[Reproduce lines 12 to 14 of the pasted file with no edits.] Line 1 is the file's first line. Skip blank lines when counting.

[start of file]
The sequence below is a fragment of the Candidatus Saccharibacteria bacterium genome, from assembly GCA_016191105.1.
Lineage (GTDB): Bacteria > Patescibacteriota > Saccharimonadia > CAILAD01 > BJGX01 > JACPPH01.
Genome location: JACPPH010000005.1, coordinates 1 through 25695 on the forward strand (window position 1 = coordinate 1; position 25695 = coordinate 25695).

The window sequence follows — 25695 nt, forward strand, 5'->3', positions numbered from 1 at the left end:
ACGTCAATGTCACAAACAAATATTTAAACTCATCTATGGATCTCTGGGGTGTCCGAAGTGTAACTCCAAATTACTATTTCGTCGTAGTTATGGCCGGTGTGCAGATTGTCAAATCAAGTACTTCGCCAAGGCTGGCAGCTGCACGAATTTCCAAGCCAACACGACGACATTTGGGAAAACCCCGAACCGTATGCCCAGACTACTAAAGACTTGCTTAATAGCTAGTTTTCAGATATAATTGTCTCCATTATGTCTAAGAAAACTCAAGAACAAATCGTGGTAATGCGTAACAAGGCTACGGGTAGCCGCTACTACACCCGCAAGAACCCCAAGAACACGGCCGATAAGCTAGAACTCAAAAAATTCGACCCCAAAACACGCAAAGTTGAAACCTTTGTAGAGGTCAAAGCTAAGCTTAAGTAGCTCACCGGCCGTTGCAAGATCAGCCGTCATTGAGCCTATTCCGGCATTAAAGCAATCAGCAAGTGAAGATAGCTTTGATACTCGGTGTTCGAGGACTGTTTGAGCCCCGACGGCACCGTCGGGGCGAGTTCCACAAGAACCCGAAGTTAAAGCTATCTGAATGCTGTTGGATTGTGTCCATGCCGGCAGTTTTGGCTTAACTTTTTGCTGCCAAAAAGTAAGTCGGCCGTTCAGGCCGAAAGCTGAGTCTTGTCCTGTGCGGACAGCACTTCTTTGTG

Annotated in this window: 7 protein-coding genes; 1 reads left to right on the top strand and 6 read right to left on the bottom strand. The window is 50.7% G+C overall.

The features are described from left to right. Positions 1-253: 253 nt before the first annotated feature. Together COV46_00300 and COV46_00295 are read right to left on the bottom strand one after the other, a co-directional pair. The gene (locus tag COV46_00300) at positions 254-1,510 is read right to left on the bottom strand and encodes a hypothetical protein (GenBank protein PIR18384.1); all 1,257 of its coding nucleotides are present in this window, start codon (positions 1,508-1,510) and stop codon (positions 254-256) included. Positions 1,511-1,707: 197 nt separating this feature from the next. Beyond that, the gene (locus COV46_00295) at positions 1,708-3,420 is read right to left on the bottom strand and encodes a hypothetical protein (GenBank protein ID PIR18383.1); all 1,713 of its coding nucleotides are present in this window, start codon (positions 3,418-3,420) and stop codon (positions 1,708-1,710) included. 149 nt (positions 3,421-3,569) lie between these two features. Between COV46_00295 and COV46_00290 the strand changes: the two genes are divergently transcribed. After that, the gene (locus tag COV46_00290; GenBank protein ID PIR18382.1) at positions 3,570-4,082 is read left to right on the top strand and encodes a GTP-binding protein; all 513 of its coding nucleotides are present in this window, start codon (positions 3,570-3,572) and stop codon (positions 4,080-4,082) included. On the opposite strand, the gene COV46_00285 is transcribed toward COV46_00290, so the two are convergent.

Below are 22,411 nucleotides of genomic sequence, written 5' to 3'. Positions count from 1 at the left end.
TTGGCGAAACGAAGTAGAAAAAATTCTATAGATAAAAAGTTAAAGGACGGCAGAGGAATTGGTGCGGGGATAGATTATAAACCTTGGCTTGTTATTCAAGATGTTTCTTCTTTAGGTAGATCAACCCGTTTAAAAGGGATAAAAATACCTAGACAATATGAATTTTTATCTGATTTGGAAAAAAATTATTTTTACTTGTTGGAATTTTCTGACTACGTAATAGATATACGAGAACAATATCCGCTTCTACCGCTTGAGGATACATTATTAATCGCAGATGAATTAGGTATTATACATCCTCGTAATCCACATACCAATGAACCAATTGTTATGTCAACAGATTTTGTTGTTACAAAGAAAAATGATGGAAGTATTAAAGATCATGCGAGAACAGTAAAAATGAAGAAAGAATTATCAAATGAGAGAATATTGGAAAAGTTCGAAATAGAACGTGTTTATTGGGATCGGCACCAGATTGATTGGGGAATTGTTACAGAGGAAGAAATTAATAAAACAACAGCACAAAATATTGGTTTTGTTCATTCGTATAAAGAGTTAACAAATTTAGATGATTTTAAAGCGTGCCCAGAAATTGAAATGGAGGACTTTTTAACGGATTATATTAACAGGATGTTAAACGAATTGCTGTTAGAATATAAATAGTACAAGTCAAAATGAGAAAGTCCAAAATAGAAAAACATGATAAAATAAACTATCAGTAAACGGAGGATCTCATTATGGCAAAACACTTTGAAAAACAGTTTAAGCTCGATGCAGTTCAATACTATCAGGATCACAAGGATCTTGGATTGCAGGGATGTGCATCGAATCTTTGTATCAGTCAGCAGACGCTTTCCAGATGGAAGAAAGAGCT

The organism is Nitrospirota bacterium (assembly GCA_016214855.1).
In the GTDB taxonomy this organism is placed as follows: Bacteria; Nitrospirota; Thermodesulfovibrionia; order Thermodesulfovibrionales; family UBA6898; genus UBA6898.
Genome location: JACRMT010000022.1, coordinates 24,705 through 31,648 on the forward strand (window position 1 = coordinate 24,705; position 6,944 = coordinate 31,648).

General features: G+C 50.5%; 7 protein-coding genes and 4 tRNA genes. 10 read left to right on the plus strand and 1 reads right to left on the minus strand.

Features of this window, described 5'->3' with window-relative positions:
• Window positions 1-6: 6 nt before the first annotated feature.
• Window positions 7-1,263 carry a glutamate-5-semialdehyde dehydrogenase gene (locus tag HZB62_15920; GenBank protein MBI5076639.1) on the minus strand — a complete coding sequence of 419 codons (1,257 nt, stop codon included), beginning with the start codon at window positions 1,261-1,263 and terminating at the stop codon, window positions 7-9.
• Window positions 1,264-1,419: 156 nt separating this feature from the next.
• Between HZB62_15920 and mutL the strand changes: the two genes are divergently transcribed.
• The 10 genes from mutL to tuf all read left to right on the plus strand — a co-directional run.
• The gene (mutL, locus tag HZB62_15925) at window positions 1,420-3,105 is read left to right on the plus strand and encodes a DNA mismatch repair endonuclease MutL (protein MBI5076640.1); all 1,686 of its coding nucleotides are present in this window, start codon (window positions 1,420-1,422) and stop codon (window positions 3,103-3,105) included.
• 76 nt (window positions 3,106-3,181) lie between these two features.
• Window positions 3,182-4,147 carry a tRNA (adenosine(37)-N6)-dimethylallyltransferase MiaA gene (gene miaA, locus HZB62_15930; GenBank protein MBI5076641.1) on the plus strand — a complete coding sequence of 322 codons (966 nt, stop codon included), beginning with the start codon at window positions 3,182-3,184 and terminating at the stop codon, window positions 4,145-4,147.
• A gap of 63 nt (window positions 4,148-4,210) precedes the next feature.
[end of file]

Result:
Genome location: JACRMT010000022.1, coordinates 24,705 through 31,648 on the forward strand (window position 1 = coordinate 24,705; position 6,944 = coordinate 31,648).

General features: G+C 50.5%; 7 protein-coding genes and 4 tRNA genes. 10 read left to right on the plus strand and 1 reads right to left on the minus strand.

Features of this window, described 5'->3' with window-relative positions: